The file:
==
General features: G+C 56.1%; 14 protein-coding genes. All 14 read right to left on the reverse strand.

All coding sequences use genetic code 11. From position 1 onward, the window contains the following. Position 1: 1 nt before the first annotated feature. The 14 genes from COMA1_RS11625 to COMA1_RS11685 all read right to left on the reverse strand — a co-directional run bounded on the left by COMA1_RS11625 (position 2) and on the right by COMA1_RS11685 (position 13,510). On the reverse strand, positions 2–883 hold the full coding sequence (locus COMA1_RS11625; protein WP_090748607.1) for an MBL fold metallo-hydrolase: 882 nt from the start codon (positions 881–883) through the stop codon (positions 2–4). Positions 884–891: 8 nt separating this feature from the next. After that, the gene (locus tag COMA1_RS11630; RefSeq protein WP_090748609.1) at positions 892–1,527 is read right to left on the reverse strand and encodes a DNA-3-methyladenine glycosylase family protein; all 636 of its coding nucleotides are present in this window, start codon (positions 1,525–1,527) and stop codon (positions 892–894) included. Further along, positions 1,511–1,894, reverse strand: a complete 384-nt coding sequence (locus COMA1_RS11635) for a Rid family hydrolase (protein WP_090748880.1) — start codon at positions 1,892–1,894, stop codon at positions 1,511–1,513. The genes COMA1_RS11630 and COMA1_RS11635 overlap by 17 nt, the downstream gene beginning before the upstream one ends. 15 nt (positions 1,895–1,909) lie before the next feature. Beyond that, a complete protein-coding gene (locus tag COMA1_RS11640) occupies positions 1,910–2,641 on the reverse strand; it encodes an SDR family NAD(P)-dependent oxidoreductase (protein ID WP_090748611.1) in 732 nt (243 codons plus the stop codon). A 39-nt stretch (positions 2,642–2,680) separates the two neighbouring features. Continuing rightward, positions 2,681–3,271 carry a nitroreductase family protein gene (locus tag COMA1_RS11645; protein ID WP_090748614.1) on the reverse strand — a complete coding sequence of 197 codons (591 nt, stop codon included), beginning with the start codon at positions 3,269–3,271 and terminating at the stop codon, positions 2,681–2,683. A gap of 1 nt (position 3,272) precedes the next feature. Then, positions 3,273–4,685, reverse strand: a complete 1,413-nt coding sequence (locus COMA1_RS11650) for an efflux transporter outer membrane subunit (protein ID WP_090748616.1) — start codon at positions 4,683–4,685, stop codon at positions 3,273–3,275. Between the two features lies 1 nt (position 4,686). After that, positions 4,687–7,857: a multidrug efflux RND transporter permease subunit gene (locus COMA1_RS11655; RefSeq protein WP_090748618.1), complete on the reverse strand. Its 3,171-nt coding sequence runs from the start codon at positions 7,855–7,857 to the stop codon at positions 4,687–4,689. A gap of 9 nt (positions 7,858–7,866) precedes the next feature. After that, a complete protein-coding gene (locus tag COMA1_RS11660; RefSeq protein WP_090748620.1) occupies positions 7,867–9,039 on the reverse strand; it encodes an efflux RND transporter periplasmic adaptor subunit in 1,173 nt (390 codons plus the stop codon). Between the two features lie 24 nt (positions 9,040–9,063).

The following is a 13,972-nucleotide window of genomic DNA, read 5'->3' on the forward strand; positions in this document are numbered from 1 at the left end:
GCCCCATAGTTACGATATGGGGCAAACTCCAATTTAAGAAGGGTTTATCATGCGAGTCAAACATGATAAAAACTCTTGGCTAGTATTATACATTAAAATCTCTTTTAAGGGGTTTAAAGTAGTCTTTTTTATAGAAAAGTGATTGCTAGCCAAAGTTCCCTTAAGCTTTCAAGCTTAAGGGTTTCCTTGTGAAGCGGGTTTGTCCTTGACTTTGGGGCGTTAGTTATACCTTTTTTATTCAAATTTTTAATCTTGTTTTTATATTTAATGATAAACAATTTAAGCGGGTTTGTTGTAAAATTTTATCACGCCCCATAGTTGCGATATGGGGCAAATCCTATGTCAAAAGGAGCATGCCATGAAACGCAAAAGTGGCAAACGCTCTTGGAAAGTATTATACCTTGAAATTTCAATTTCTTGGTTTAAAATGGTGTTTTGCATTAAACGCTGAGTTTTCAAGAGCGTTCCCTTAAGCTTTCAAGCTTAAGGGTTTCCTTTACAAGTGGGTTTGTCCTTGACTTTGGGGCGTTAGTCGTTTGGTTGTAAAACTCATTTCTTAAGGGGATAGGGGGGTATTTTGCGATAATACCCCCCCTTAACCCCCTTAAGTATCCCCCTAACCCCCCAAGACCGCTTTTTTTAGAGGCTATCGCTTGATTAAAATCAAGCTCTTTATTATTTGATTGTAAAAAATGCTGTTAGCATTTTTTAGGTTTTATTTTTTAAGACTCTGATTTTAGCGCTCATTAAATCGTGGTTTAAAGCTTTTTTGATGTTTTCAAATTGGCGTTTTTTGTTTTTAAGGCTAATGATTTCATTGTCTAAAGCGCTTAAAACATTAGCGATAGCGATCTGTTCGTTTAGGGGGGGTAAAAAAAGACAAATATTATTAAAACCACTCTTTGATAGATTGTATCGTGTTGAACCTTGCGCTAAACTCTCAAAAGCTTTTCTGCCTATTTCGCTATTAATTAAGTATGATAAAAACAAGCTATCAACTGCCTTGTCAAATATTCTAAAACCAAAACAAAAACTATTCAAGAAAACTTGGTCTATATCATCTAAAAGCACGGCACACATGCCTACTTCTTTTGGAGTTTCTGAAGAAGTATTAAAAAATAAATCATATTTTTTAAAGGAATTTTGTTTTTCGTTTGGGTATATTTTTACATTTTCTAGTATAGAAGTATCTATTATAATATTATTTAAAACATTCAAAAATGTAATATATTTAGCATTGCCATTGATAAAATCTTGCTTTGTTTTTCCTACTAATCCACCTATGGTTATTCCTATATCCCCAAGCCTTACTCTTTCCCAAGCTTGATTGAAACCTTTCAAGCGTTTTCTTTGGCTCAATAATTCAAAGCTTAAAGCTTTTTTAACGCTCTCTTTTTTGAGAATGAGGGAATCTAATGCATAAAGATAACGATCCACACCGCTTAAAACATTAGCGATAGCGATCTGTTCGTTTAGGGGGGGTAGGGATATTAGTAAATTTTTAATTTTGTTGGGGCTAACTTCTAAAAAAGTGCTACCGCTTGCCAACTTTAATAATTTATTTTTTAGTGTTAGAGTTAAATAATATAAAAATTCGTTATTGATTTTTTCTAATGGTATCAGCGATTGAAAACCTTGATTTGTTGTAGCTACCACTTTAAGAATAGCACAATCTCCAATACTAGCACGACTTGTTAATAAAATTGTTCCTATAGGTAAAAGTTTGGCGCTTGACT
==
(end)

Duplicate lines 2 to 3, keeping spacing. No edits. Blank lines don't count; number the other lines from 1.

All coding sequences use genetic code 11. From position 1 onward, the window contains the following. Position 1: 1 nt before the first annotated feature. The 14 genes from COMA1_RS11625 to COMA1_RS11685 all read right to left on the reverse strand — a co-directional run bounded on the left by COMA1_RS11625 (position 2) and on the right by COMA1_RS11685 (position 13,510). On the reverse strand, positions 2–883 hold the full coding sequence (locus COMA1_RS11625; protein WP_090748607.1) for an MBL fold metallo-hydrolase: 882 nt from the start codon (positions 881–883) through the stop codon (positions 2–4). Positions 884–891: 8 nt separating this feature from the next. After that, the gene (locus tag COMA1_RS11630; RefSeq protein WP_090748609.1) at positions 892–1,527 is read right to left on the reverse strand and encodes a DNA-3-methyladenine glycosylase family protein; all 636 of its coding nucleotides are present in this window, start codon (positions 1,525–1,527) and stop codon (positions 892–894) included. Further along, positions 1,511–1,894, reverse strand: a complete 384-nt coding sequence (locus COMA1_RS11635) for a Rid family hydrolase (protein WP_090748880.1) — start codon at positions 1,892–1,894, stop codon at positions 1,511–1,513. The genes COMA1_RS11630 and COMA1_RS11635 overlap by 17 nt, the downstream gene beginning before the upstream one ends. 15 nt (positions 1,895–1,909) lie before the next feature. Beyond that, a complete protein-coding gene (locus tag COMA1_RS11640) occupies positions 1,910–2,641 on the reverse strand; it encodes an SDR family NAD(P)-dependent oxidoreductase (protein ID WP_090748611.1) in 732 nt (243 codons plus the stop codon). A 39-nt stretch (positions 2,642–2,680) separates the two neighbouring features. Continuing rightward, positions 2,681–3,271 carry a nitroreductase family protein gene (locus tag COMA1_RS11645; protein ID WP_090748614.1) on the reverse strand — a complete coding sequence of 197 codons (591 nt, stop codon included), beginning with the start codon at positions 3,269–3,271 and terminating at the stop codon, positions 2,681–2,683. A gap of 1 nt (position 3,272) precedes the next feature. Then, positions 3,273–4,685, reverse strand: a complete 1,413-nt coding sequence (locus COMA1_RS11650) for an efflux transporter outer membrane subunit (protein ID WP_090748616.1) — start codon at positions 4,683–4,685, stop codon at positions 3,273–3,275. Between the two features lies 1 nt (position 4,686). After that, positions 4,687–7,857: a multidrug efflux RND transporter permease subunit gene (locus COMA1_RS11655; RefSeq protein WP_090748618.1), complete on the reverse strand. Its 3,171-nt coding sequence runs from the start codon at positions 7,855–7,857 to the stop codon at positions 4,687–4,689. A gap of 9 nt (positions 7,858–7,866) precedes the next feature. After that, a complete protein-coding gene (locus tag COMA1_RS11660; RefSeq protein WP_090748620.1) occupies positions 7,867–9,039 on the reverse strand; it encodes an efflux RND transporter periplasmic adaptor subunit in 1,173 nt (390 codons plus the stop codon). Between the two features lie 24 nt (positions 9,040–9,063).

The following is a 13,972-nucleotide window of genomic DNA, read 5'->3' on the forward strand; positions in this document are numbered from 1 at the left end: